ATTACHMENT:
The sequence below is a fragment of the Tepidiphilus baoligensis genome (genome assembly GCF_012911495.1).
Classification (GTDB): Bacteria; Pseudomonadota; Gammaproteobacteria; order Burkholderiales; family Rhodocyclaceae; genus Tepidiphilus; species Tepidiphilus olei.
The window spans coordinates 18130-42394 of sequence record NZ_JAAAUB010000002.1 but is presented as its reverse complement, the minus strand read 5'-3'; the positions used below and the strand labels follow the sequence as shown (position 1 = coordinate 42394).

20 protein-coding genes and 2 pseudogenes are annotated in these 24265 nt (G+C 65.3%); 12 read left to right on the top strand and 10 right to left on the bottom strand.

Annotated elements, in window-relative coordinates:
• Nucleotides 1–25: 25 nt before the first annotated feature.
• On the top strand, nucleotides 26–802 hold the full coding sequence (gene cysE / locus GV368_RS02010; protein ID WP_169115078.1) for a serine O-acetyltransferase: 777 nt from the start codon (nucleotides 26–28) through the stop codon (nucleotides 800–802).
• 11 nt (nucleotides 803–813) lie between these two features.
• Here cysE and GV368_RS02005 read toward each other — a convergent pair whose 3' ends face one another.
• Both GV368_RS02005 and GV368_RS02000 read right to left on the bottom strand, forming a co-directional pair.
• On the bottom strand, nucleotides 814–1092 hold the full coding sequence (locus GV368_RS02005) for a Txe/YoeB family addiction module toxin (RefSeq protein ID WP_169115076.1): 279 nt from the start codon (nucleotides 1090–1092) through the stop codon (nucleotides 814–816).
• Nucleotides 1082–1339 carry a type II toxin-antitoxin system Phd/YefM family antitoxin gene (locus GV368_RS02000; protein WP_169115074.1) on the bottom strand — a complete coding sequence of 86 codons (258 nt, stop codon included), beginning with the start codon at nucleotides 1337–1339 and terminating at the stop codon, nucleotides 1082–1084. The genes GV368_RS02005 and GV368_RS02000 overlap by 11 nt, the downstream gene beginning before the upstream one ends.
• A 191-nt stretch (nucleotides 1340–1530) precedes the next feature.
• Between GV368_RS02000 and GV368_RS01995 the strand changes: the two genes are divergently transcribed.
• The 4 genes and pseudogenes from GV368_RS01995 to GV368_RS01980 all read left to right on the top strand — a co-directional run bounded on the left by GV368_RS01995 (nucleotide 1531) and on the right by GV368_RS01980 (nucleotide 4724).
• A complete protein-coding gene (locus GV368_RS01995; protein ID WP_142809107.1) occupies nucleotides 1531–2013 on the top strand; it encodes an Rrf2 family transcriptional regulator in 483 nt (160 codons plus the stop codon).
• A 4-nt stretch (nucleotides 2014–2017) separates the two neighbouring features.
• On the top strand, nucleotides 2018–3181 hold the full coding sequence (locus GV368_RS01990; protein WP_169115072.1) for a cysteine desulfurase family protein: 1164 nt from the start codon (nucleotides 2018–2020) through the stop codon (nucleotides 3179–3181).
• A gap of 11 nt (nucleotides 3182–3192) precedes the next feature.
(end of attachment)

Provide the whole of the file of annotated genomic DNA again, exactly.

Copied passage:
The sequence below is a fragment of the Tepidiphilus baoligensis genome (genome assembly GCF_012911495.1).
Classification (GTDB): Bacteria; Pseudomonadota; Gammaproteobacteria; order Burkholderiales; family Rhodocyclaceae; genus Tepidiphilus; species Tepidiphilus olei.
The window spans coordinates 18130-42394 of sequence record NZ_JAAAUB010000002.1 but is presented as its reverse complement, the minus strand read 5'-3'; the positions used below and the strand labels follow the sequence as shown (position 1 = coordinate 42394).

20 protein-coding genes and 2 pseudogenes are annotated in these 24265 nt (G+C 65.3%); 12 read left to right on the top strand and 10 right to left on the bottom strand.

Annotated elements, in window-relative coordinates:
• Nucleotides 1–25: 25 nt before the first annotated feature.
• On the top strand, nucleotides 26–802 hold the full coding sequence (gene cysE / locus GV368_RS02010; protein ID WP_169115078.1) for a serine O-acetyltransferase: 777 nt from the start codon (nucleotides 26–28) through the stop codon (nucleotides 800–802).
• 11 nt (nucleotides 803–813) lie between these two features.
• Here cysE and GV368_RS02005 read toward each other — a convergent pair whose 3' ends face one another.
• Both GV368_RS02005 and GV368_RS02000 read right to left on the bottom strand, forming a co-directional pair.
• On the bottom strand, nucleotides 814–1092 hold the full coding sequence (locus GV368_RS02005) for a Txe/YoeB family addiction module toxin (RefSeq protein ID WP_169115076.1): 279 nt from the start codon (nucleotides 1090–1092) through the stop codon (nucleotides 814–816).
• Nucleotides 1082–1339 carry a type II toxin-antitoxin system Phd/YefM family antitoxin gene (locus GV368_RS02000; protein WP_169115074.1) on the bottom strand — a complete coding sequence of 86 codons (258 nt, stop codon included), beginning with the start codon at nucleotides 1337–1339 and terminating at the stop codon, nucleotides 1082–1084. The genes GV368_RS02005 and GV368_RS02000 overlap by 11 nt, the downstream gene beginning before the upstream one ends.
• A 191-nt stretch (nucleotides 1340–1530) precedes the next feature.
• Between GV368_RS02000 and GV368_RS01995 the strand changes: the two genes are divergently transcribed.
• The 4 genes and pseudogenes from GV368_RS01995 to GV368_RS01980 all read left to right on the top strand — a co-directional run bounded on the left by GV368_RS01995 (nucleotide 1531) and on the right by GV368_RS01980 (nucleotide 4724).
• A complete protein-coding gene (locus GV368_RS01995; protein ID WP_142809107.1) occupies nucleotides 1531–2013 on the top strand; it encodes an Rrf2 family transcriptional regulator in 483 nt (160 codons plus the stop codon).
• A 4-nt stretch (nucleotides 2014–2017) separates the two neighbouring features.
• On the top strand, nucleotides 2018–3181 hold the full coding sequence (locus GV368_RS01990; protein WP_169115072.1) for a cysteine desulfurase family protein: 1164 nt from the start codon (nucleotides 2018–2020) through the stop codon (nucleotides 3179–3181).
• A gap of 11 nt (nucleotides 3182–3192) precedes the next feature.